Deborah Hall’s Gypsy Canyon Winery is one of the most coveted producers in the Sta. Rita Hills, thanks to meticulously crafted pinot noir and a fortified, California-history-laced bottling of rediscovered mission grapes called angelica. Yet she was not entirely fulfilled with her liquid contributions to the greater world, so Hall recently launched the Ground Boots label, a fundraising project whose motto is “funding global good, sip by sip.” Last week, she told me a little more about Ground Boots, whose first 100 cases of Santa Barbara County pinot noir are already three-quarters gone, even at $70 a bottle. See groundboots.org.
What prompted this project? It was about this time last year, and I just did a check on my life, my past and my future, and asked, “Who do you want to be?” I’m in my fifties now, so you look back and see what you’ve accomplished. As a child, I always wanted to be a veterinarian, and life took a different turn, so I went back to those roots. At this stage of life, I’m certainly not going back to school, but I wanted to make an impact that wasn’t just making a donation somewhere. Now I know the wine business and have an experienced palate, so the ideas just started flowing, and the next thing you know, I have a whole label with grand plans.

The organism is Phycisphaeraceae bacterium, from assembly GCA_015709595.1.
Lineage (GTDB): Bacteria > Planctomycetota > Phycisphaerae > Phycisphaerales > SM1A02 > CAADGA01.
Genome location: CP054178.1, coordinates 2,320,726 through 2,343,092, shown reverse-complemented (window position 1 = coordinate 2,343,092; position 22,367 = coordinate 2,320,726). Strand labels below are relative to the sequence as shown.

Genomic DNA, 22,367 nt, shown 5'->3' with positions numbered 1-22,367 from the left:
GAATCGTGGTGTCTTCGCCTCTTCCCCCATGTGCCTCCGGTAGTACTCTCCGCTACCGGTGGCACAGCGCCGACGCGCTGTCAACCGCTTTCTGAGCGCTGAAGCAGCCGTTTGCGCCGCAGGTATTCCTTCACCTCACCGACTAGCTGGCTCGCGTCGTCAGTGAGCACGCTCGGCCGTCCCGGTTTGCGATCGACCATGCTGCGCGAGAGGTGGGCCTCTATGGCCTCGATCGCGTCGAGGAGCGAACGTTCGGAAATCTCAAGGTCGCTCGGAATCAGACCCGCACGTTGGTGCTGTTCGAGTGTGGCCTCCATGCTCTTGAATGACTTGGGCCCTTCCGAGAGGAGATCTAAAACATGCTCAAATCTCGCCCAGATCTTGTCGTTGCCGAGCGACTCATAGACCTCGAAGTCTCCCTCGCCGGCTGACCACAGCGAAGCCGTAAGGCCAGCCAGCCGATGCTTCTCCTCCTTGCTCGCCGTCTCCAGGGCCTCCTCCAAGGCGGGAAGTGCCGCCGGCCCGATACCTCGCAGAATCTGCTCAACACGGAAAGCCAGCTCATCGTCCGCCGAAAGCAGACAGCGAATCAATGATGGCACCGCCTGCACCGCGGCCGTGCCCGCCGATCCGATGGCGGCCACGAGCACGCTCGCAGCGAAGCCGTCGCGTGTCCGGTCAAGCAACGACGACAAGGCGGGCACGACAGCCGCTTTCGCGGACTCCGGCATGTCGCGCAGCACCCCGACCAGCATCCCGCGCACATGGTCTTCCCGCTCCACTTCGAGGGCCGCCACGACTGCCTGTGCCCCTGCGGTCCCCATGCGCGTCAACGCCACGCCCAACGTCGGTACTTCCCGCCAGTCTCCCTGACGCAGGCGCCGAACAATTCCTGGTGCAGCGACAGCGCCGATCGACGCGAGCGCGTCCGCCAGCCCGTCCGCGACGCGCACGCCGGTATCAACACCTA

How did you select the first recipient? Soi Dog [Foundation] just came across my Facebook page. They were showing the terrible conditions [for dogs in Thailand], but also showing what they did about it. I went back there last summer and worked with them for two weeks. They were making radical impacts and really saving lives—not just putting a Band-Aid on the situation but fixing the situation. And you can save 10 dogs in Thailand whereas you can only save one here for the same dollar. Plus, the situation is really dire there because of the illegal dog meat trade. I will go back this summer with a journalist and videographer and use social media to show in real time the work that we are doing.
Where did you find the cute, quirky art? I’ve always loved Donald Roller Wilson’s work. If you go to his website, everything will crack you up. He’s in his seventies now and lives in Arkansas. I wanted to commission a piece of work, but he doesn’t do commissions anymore—he just wants to paint what he wants to paint. But he said he would donate any image of his work.
What do you hope will happen with Ground Boots? For me, it is a very fulfilling project to work on. I’m going to continue it, and I want to see it grow phenomenally. I see it as the next Toms of the wine world. I’m a big dreamer.
Do you know who will benefit from the 2013 vintage? No. I am selecting barrels in the next three weeks, but I am open to ideas at the moment.